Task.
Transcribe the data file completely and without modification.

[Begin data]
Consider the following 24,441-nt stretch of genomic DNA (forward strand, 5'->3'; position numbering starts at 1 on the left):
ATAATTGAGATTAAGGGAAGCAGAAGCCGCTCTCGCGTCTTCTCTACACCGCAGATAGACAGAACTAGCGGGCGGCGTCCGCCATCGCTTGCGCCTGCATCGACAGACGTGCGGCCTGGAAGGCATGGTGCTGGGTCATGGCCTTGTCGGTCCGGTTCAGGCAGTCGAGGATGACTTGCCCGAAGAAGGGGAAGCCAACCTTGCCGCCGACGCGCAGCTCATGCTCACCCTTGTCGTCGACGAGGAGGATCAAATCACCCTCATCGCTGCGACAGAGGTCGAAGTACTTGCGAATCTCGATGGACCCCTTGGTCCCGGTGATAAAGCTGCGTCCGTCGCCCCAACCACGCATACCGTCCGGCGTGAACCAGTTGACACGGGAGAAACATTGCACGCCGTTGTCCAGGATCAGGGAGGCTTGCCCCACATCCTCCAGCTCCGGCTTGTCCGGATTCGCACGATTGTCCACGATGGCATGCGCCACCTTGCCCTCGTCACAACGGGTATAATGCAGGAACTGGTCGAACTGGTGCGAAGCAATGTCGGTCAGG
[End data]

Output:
Consider the following 24,441-nt stretch of genomic DNA (forward strand, 5'->3'; position numbering starts at 1 on the left):
ATAATTGAGATTAAGGGAAGCAGAAGCCGCTCTCGCGTCTTCTCTACACCGCAGATAGACAGAACTAGCGGGCGGCGTCCGCCATCGCTTGCGCCTGCATCGACAGACGTGCGGCCTGGAAGGCATGGTGCTGGGTCATGGCCTTGTCGGTCCGGTTCAGGCAGTCGAGGATGACTTGCCCGAAGAAGGGGAAGCCAACCTTGCCGCCGACGCGCAGCTCATGCTCACCCTTGTCGTCGACGAGGAGGATCAAATCACCCTCATCGCTGCGACAGAGGTCGAAGTACTTGCGAATCTCGATGGACCCCTTGGTCCCGGTGATAAAGCTGCGTCCGTCGCCCCAACCACGCATACCGTCCGGCGTGAACCAGTTGACACGGGAGAAACATTGCACGCCGTTGTCCAGGATCAGGGAGGCTTGCCCCACATCCTCCAGCTCCGGCTTGTCCGGATTCGCACGATTGTCCACGATGGCATGCGCCACCTTGCCCTCGTCACAACGGGTATAATGCAGGAACTGGTCGAACTGGTGCGAAGCAATGTCGGTCAGG